Twitter search sites: The three best, and all the rest

When you want to know what's happening on the Web right now, Google won't cut it. These sites will.

Twitter's own search engine. Screenshot by Rafe Needleman/CNET

To follow what's happening in the real world, you need real-time search. Google doesn't have it (yet). Neither do Bing nor Yahoo. But a number--a large, growing number --of new search services scan Twitter and other sites in nearly real time, and will find for you the absolute latest update from the real-time social Web. I looked at more than two dozen products that search Twitter (and other sources) to find the best tools for uncovering the beating pulse of whatever topic you may be interested in.

To set the stage, let's look at Twitter's own search service. It's not bad. It's simple to use, presents results in a very clear way, and does a good job of balancing users' needs to see results in real-time with their inability to actually read the stream of tweets flying by: It updates a counter at the top of the page as new tweets that match your search come in, but you have to hit a link to actually see the updates.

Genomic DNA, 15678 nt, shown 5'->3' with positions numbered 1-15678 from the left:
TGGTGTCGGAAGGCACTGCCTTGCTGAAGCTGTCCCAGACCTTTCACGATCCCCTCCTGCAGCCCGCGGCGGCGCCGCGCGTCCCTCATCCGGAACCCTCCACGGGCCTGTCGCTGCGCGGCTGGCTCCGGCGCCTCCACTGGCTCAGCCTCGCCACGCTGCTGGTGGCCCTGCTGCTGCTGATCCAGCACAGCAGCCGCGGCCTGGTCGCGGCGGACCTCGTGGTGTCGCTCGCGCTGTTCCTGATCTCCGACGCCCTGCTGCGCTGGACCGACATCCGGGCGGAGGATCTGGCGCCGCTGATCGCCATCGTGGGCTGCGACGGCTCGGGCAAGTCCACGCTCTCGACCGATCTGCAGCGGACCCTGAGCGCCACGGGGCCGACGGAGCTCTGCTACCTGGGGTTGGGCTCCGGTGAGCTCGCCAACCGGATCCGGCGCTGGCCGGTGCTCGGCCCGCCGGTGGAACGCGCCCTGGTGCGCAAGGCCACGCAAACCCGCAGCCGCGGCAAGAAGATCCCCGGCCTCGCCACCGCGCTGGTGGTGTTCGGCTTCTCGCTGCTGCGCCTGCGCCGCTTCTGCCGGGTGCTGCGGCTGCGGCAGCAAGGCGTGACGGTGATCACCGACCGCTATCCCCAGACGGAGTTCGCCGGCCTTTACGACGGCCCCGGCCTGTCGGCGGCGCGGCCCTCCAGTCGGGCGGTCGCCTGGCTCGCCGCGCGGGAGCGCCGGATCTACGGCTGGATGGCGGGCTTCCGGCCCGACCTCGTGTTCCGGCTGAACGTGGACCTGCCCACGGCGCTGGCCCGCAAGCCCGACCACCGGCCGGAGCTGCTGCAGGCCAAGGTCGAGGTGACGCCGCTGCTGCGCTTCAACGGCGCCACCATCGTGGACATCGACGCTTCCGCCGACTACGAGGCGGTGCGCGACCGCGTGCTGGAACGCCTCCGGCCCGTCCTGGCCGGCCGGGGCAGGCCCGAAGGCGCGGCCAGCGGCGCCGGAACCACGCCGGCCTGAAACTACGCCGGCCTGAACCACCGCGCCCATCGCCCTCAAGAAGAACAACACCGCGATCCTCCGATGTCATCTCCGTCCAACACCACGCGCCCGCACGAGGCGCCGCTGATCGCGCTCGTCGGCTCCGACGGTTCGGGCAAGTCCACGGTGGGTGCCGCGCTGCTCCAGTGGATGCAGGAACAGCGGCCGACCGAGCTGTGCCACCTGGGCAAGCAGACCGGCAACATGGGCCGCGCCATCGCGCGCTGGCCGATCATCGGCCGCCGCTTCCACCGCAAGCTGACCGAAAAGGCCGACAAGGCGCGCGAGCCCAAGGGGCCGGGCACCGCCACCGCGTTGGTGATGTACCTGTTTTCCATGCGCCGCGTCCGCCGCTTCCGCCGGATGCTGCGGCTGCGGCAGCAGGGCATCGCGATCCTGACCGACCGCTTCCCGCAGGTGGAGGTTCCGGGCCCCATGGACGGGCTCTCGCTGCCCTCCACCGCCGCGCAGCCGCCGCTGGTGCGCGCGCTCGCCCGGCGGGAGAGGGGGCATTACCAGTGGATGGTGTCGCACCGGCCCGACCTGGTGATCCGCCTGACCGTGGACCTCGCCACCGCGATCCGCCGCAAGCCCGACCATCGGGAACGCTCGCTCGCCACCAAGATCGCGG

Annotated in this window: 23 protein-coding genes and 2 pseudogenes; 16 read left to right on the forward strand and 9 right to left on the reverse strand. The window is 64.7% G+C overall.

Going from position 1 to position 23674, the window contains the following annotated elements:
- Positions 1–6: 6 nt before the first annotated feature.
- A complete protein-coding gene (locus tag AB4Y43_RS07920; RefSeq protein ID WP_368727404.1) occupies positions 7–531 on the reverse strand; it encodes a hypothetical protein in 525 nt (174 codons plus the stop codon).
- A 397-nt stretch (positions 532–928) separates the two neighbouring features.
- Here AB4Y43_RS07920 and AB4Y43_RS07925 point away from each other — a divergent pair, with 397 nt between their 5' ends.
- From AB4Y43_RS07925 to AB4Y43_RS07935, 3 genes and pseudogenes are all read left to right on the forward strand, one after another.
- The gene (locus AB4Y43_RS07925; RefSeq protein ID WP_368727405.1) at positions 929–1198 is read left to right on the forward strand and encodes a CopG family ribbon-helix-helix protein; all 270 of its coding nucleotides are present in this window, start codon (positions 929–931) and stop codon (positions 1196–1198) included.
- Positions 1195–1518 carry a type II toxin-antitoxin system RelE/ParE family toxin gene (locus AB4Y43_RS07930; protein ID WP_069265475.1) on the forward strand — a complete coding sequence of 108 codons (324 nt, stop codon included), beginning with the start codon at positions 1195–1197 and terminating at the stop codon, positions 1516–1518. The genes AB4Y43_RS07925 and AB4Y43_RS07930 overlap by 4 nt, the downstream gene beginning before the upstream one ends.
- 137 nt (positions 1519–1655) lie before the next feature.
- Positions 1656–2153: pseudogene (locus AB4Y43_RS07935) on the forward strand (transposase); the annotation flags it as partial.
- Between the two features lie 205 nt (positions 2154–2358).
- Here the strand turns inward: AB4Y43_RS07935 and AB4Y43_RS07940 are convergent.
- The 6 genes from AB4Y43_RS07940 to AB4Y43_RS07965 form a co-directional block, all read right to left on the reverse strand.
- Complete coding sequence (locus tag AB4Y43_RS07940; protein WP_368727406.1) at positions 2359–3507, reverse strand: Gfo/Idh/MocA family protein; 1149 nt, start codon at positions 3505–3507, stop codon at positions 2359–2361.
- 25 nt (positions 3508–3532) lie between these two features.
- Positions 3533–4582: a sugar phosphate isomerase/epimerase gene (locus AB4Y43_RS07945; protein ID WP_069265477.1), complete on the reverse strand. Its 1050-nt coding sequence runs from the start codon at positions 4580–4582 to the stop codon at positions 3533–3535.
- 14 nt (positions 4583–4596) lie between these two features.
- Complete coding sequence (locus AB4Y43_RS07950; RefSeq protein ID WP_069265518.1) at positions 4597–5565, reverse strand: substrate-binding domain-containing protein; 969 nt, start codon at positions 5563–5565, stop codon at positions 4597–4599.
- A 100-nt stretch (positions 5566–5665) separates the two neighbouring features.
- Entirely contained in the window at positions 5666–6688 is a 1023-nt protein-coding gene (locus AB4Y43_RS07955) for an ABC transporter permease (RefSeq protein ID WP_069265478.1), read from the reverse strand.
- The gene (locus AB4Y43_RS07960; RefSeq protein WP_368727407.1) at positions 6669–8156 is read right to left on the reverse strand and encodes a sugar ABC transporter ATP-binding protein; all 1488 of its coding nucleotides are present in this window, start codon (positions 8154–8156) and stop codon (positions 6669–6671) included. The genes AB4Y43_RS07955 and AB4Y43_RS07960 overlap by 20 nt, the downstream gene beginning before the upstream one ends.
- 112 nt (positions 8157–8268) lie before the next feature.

Twitter Search also has an extremely good advanced query builder, and you can subscribe to search results via RSS.

The downside to Twitter search is that it's dumb , at least for now. Results are only sorted chronologically. There's no algorithm to give you the most read, most authoritative, most linked-to, or most re-tweeted items. And it only searches Twitter.

There are three services that do a much better job than Twitter Search, and several others are also worth looking at for special cases. Here are the top three:

Best three real-time search services

Twazzup: As I've said before , Twazzup is a very useful and flexible Twitter search tool that provides almost all of what Twitter Search does itself, plus a few columns of algorithmically generated results such as most influential tweeters on a topic, related photos, and a great list of keywords based on your search results that you can use to refine your query.

Unfortunately, the Twazzup results page can be overwhelming to read, and it only searches Twitter (excusable for Twitter Search, not for other services).

Twazzup has a complex presentation, but it combines the best of real-time search with algorithmic results. Screenshot by Rafe Needleman/CNET

Collecta ( story ) is a new real-time search service that scans Twitter and many other sources, including mainstream media sites (CNN, etc.) and blogs. Its best features are its super-clean and simple interface, and the fact that it lets you run multiple searches at once, so it's great for monitoring a bunch of topics during the day.

Collecta lacks an advanced query builder and I've found it's sometimes slow to get cooking on a query, but it is shaping up to be an extremely useful tool.

Collecta keeps your queries running even when you're not looking at them. Screenshot by Josh Lowensohn/CNET